Happy windy Monday everybody.
Seriously though, for just a momentary how the sausage is made, I’m starting to write this as I’m walking from my parking spot in Lot A to my first class of the day at the Humanities and Social Sciences building (which for those of you who have not been to Cal State Fullerton, is a literal cross-campus walk) because I was so awe-struck by the force of nature on display today.
The wind was so strong that not only was it making it hard for me to open my door, but it also slammed the door shut behind me. Like actually slammed it. Probably could have hurt me if I was in the path of the door!
Don’t know why that struck me so poignantly today, but I felt it was worth noting before I got into my articles.
That said… Let’s talk about my articles published today.
Once again we had a weeklong issue, our last one before we begin daily productions next week. So once again I took the extra time to write two stories.
The first was a much quicker project. It was a crime story based on a tip we received from our Layout Editor Tracy. I talked with University Police Captain Scot Willey about it, and though he did not know a lot about the actual incident, we did talk a bit about the procedure and recommendations surround it.
Essentially, the police got a suspicious person call regarding a non-student in the Pollak Library who was believed to be watching pornography on one of the library’s computers. The officers who responded did not find anything necessarily suspicious, but the call was enough that they asked the man to leave and he readily complied.
No super huge crime drama here, but it does include a good couple pieces of advice that I think could be applicable even outside of our own personal University Police jurisdiction. Plus, in some roundabout way, I got to write about pornography in the school newspaper. So that’s a pretty special occasion in its own right.
If you want to read that article, check it out here.
The second piece I wrote was far more involved and frankly became one of my favorite articles… Well, ever really. But probably more for the intrinsic reasonings behind it.
A mainstay of our coverage of Cal State Fullerton on the Daily Titan, as I would assume stands for all college newspapers, is attending and deep-diving into the Academic Senate. It’s essentially a governing body akin to a City Council after all, just with more of a direct impact on the campus proper.
In the past our Academic Senate writers have not been… Fantastic, in my experience. That’s not to say they’re at fault necessarily, it’s a touch subject to jump into for someone with little-to-know governmental reporting experience – or reporting experience in general for that matter. However, because it has such an impact on the campus, I’ve always felt bad that it never seems to get the care and attention it otherwise deserves.
So I put my money where my mouth was and covered a meeting of my own this last week.
It turned out that I picked a good meeting to cover at that, since the main decision of the meeting was plenty interesting. Easily passed on the consent calendar was a proposal requesting that the Asian American Studies program on campus undergo an administrative change to become a full-on department in the College of Humanities and Social Sciences.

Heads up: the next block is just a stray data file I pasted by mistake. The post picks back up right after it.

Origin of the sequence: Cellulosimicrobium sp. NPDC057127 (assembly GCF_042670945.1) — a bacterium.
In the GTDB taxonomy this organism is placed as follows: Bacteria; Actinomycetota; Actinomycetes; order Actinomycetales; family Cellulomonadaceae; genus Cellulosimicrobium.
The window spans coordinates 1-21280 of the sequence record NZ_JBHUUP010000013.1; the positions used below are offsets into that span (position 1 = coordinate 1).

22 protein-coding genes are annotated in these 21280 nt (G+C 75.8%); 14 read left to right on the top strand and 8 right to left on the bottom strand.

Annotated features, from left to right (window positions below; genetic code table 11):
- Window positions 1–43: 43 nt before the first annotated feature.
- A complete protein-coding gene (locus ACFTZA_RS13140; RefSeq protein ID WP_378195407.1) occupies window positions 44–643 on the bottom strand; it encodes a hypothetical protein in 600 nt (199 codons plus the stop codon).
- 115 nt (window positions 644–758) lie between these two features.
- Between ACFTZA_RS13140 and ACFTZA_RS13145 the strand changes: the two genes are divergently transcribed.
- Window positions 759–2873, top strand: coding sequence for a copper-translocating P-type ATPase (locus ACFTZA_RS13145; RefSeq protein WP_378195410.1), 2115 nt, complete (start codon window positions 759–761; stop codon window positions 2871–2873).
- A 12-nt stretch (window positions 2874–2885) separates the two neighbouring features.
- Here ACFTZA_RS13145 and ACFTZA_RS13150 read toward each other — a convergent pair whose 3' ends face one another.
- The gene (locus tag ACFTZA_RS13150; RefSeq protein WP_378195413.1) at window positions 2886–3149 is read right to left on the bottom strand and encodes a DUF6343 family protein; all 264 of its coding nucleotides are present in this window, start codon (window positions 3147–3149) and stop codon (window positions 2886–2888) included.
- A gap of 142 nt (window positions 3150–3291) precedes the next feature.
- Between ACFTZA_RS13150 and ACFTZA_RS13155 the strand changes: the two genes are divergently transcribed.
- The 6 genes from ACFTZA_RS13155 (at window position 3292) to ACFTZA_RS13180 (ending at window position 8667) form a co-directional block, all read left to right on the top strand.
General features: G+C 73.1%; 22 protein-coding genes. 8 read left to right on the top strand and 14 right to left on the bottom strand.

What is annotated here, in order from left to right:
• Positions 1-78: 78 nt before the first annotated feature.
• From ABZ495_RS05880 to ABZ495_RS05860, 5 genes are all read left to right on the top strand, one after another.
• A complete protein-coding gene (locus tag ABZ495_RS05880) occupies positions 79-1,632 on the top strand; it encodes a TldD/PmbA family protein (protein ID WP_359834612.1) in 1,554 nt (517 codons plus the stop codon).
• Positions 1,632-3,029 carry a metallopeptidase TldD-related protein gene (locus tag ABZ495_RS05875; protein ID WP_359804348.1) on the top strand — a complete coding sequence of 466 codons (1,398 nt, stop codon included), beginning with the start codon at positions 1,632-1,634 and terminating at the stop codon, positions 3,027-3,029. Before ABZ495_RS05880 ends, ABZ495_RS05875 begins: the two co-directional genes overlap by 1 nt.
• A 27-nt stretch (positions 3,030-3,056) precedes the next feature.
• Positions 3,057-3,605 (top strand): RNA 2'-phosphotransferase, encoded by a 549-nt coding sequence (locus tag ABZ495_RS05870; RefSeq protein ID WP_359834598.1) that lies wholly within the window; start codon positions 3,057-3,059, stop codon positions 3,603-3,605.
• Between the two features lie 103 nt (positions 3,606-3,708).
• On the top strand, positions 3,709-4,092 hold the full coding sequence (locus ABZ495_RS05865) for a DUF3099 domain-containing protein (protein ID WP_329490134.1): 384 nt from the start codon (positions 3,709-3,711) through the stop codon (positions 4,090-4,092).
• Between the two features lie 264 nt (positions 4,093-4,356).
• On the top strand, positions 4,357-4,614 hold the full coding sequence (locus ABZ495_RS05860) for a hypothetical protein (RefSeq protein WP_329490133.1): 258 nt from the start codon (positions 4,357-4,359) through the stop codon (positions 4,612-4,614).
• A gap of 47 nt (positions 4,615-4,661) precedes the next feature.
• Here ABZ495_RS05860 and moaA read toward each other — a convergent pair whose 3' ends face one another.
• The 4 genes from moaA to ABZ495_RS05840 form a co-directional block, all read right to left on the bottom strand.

Now, just because it passed at the Academic Senate doesn’t mean we have a new department already. The decision actually acts as more of a recommendation to pass the proposal, with the president’s office receiving the documentation to make a final decision sometime about a week after the meeting according to Academic Senate Chair Stephen Stambough.
Luckily, I had preempted that this decision would be the most interesting part of the meeting judging by the agenda we received ahead of time, and I spent some time doing interviews with people like the coordinator of the program, Eliza Noh, to get a better understanding of its history and why the faculty hoped to move it up to department status.
In essence it was presented that shifting into a department would create no new burden on the school because Asian American Studies already operates so closely to a department. It would mostly effect things like the professors’ letterhead and allow them to be more widely recognized as an official mainstay at CSUF.
The coordinator and Thomas Fujita-Tony, the liaison between Asian American Studies and the Academic Senate, were quite happy about the development. As was most of the rest of the chamber given their cheer when the decision was made.
Also, just as an extra teaser, this article had probably one of my favorite little scene openers ever. So if you want to see that or are just generally interested in a small dive into a program meant to flesh out otherwise probably dull meeting coverage story, check out my article here.
I also quite liked this one because I went out of my way to get some extra visuals for online only, so I consider it an extended cut compared to the print version.
As always, you can also see the full archive of my work for the Daily Titan over on the right.